“We demand top performances from our team, so it’s only fair that we should in turn be top supporters.
“At the end of the day, the reality is that the team will need all the support it can get in order to beat the best in the region, so that we can rub shoulders with the best in the world in 2018.”
The following Letter to the Editor was submitted to Wired868 by former Trinidad and Tobago national youth team goalkeeper, Thorne Holder:
Dear Soca Warriors Fans,
Historically, we are one of the most animated and die hard fans in CONCACAF. It is with great love and appreciation that I am addressing you today. We’re at the business end of the World Cup Qualifying campaign for Russia 2018 and, like 2006, we have a real good chance of making it to Russia 2018.
The Warriors have negotiated the tricky early rounds and have made into the final six—the ‘HEX’. A massive shout out must go to the passionate die-hard supporters among us who have as much at stake in the team’s progress as the committed players, coaches and staff.
However there is a worrying trend that I’ve witnessed emerging from certain sections of our ‘supporters’.
In our last home WC Qualifier against Guatemala, some of the loudest noises coming from the crowd—barring the euphoria of the goals, of course—were the groans of dissatisfaction and collective ‘steups’ when an error was made by one of our very own.
We are an upfront and generally honest nation, and we do not put water in our mouths when we have a strong opinion. So we are the first to let someone know when their actions and attitudes are not up to par. But when we gather in the stadium to support the Warriors, we become something more than just another opinion. We become something more than just another Trinbagonian.
When we find ourselves in the stands at a live Football event, we become an extension of the team, we become an extension of the coaches, we become an extension of all the hard training that went into pre-season [and] all the tough loses that had to be endured, we all endured.
When our National Anthem is finished and the referee is getting ready to blow the whistle, we, the Soca Warrior in the stands, must also get ready. Because we are home!
And when another team enters our land, touches our soil and emerges within the confines of our stadium, they must feel like they have entered into the Colosseum of Gladiators and every man, woman and child in the crowd, a dragon waiting to devour them if they dare to step off the field, where there are such things as rules.
This is Home Field Advantage, and it is a tangible atmosphere, that plays a significant part of a team’s success. We need this advantage, and we need our fans to take that responsibility.
I’m not saying that we should accept abject performances, but an encouraging word is far more helpful than chastisement. As a former player and avid supporter, I can’t emphasise enough—through first-hand experience—how important it is to have the crowd behind you.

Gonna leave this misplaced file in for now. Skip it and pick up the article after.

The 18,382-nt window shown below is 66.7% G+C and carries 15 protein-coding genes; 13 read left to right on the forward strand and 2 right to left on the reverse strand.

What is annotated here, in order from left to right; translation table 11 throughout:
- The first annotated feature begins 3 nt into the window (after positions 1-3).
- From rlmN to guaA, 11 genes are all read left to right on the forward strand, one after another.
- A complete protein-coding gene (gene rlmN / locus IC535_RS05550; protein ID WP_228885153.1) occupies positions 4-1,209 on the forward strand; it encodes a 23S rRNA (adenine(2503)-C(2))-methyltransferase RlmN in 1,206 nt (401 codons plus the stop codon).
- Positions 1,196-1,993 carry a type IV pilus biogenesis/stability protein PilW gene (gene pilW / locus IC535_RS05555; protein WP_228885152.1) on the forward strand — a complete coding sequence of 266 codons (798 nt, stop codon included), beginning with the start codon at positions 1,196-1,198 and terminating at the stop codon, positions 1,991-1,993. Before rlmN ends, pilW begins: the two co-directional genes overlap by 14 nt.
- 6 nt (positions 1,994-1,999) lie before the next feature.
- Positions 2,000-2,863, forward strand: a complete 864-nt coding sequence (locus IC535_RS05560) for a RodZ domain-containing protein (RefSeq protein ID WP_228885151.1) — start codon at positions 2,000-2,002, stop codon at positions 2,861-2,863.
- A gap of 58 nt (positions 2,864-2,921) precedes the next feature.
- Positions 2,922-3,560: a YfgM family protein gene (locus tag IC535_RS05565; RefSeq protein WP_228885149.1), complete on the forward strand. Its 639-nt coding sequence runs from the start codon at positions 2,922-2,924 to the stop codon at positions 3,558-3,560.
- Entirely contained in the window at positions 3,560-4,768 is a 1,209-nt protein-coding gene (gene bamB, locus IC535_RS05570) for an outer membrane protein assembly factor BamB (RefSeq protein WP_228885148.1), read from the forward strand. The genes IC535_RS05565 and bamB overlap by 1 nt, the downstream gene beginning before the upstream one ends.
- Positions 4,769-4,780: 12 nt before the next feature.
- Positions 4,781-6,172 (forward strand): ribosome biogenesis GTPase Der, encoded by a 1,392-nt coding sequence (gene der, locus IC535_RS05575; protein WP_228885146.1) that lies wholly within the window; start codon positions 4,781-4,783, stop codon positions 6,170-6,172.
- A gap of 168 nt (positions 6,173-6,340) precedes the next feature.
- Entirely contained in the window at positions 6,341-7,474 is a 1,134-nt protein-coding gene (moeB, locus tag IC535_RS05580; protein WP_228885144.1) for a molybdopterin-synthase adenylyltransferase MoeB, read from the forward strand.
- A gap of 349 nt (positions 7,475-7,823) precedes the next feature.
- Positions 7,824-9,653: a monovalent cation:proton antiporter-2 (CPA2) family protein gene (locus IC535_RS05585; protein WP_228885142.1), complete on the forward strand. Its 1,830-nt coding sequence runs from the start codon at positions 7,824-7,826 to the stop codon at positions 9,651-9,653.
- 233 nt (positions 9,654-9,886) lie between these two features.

This simply doesn’t mean filling the stadium, ‘checking-in’ on Facebook and taking selfies to prove that you were there. Rather, it means roaring the team onto the pitch for the warm-up and start of play.
It means cheering every passing sequence, defensive clearance, header, save, shot, throw-in and free kick won. While, at the same time, jeering the opposition [when they are] in possession and whenever they appear to be getting on top. The referee must also feel the heat and be pressured to make ‘home decisions.’ Therein lies ‘home advantage’.
It’s notoriously difficult to get results on the road in CONCACAF. This makes it all the more critical that maximum points are earned at home since away points are generally seen as a bonus.
We demand top performances from our team, so it’s only fair that we should in turn be top supporters. At the end of the day, the reality is that the team will need all the support it can get in order to beat the best in the region, so that we can rub shoulders with the best in the world in 2018.
Our country is desperate for something to feel awesome about. This is a unique opportunity for us all to contribute to Trinidad and Tobago’s unification through the power of sport.
Didier Drogba and his teammates successfully appealed to their countrymen to end an all-out five year civil war in the Ivory Coast after they qualified for the 2006 finals. Perhaps we can similarly utilise that positive sentiment to curb some of the ills plaguing our current society.
The TTFA has been making arrangements to get fans into the venue from several community centres, so let’s turn up and show the world what warriors do, how warriors win, and what it means to have a “Home Field Advantage.”
Bring the family and celebrate the beautiful game of football, as Trinidad and Tobago makes her way to the 2018 World Cup in Russia.